QUESTION: Ambassador, thank you very much for giving us your time. When we spoke to Chen Guangcheng, he made it very clear he’s changed his mind. He wishes he’d never left the Embassy. Do you now wish that you never allowed him to leave?
AMBASSADOR LOCKE: No. When we first – let me just say that when he first came in, we took extraordinary steps to retrieve him. We found out that he had escaped, was in Beijing, wanted to talk to us. We undertook almost like a “Mission Impossible” retrieval to bring him into the Embassy. And he was very, very clear all along. He wanted to be reunified with his family. He wanted to stay in China to be a freedom fighter. He did not want to go to the United States.
QUESTION: But this is a man who fled house arrest. He put his life at risk for it. He said he’d been brutalized and terrorized for years. Was he in any fit state of mind to make a decision like that, that he wanted to stay or wanted to leave?
AMBASSADOR LOCKE: Well, he certainly had those options, and we have to respect his desires and his wishes and his free will. At one point, he indicated that he could not accept what the Chinese Government had presented to him, said that he was prepared to stay at the Embassy, and we undertook preparations to allow him to stay and to develop the procedures by which he could be living in the Embassy for conceivably years. We expect --
QUESTION: With respect, is that not seeking asylum? Is that --
AMBASSADOR LOCKE: No. It was about staying in the Embassy, not wanting to leave China. It was his hope that perhaps, possibly years from now with China reform, he would then be able to go back into society. His first option, his thing that he kept telling us he wanted to do, was to be unified with his family and to go back out into China and continue his activism.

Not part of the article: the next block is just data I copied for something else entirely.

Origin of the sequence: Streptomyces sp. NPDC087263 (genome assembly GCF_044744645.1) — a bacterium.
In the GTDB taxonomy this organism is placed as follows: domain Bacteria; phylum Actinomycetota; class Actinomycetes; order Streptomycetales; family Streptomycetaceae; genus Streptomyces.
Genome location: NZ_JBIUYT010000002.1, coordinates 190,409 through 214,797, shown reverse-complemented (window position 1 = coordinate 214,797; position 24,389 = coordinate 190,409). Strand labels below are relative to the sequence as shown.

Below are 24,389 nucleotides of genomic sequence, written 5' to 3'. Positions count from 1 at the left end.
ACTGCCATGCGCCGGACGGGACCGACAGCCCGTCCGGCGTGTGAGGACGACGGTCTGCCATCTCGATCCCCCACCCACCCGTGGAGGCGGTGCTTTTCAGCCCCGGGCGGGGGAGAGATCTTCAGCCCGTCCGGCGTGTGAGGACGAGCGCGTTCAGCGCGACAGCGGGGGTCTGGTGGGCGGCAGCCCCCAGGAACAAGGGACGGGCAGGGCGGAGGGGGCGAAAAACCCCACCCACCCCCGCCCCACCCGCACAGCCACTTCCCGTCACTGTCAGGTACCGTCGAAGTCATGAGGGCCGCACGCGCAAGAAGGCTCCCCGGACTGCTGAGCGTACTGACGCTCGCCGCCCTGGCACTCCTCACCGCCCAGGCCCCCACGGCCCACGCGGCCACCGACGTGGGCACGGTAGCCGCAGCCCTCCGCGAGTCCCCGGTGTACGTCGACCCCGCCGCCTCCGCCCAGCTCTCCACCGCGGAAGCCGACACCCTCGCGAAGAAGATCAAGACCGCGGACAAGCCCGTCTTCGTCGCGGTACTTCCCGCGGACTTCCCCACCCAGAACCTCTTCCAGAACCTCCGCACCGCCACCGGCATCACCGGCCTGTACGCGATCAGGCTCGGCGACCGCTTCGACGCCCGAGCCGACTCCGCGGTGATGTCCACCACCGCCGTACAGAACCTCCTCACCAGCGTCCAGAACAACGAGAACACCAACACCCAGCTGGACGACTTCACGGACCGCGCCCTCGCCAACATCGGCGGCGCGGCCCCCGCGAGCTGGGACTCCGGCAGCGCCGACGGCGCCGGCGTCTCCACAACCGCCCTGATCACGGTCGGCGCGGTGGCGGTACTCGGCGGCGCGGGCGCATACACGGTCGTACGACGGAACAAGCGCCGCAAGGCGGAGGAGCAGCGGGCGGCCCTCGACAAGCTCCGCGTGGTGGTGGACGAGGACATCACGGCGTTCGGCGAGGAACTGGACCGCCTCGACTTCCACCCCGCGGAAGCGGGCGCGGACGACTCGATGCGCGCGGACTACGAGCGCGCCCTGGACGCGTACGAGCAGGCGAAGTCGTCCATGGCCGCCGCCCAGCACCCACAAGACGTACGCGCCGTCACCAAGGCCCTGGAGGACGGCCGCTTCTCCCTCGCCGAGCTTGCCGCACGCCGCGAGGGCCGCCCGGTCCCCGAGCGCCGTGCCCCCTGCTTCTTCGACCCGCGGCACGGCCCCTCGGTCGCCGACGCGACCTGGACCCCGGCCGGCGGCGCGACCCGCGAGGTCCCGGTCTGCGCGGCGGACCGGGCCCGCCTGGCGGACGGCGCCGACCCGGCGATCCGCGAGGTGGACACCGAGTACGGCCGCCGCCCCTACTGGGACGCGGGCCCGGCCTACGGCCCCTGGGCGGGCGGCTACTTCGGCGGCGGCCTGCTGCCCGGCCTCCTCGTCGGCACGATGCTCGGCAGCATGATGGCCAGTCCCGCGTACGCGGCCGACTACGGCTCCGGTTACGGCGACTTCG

QUESTION: Here’s the point he was making to us. He was not in a position to have all the facts to make a decision. He says that while he was at the Embassy, he couldn’t make telephone calls. He couldn’t speak to friends or his family. He was cut off; he didn’t know what was happening in the outside world. He didn’t know what the level of threat that was being made to his family. So he wasn’t in the position – he says he feels disappointed with you, disappointed with the Embassy.
AMBASSADOR LOCKE: Well, actually we’ve had conversations with his wife. His wife came out of the hospital today and talked with us at great length. And we’ve had two conversations with him in fact today, and his wife says that we treated him very, very well. It’s apparent that he has had --
QUESTION: But he’s not saying that --
AMBASSADOR LOCKE: Well, but he’s – it’s apparent now that he’s had a change of heart. So we’re going to have to engage in further discussions with him, find out what it is that he wants, and then we’ll act accordingly.
QUESTION: Did you make a mistake in putting too much trust in the Chinese negotiators – the Chinese Government – the same government that had locked him up; held him under house arrest; according to him, had beaten him, beaten his wife, beaten his mother; were threatening at various stages to kill the family? And you trusted these people?
AMBASSADOR LOCKE: Again, this was his decision. And he indicated to us what he wanted as conditions before he would leave the Embassy. He had the option of staying in the Embassy for years, if necessary. And he indicated the he was prepared to do that, unless the Chinese Government met his conditions. And what were those conditions? He wanted to be reunified with his family. He wanted an opportunity to pursue legal studies, and in fact the Chinese Government offered him a full scholarship at one of seven universities of his choosing, with housing and living expenses for him and his entire family.
QUESTION: But this goes back to an issue of trust. At the same time, he says his wife told him that this same government – the authorities in Shandong were saying, “If your husband doesn’t leave the Embassy, we’re going to have people waiting with weapons inside your house. You’re going to be beaten to death.”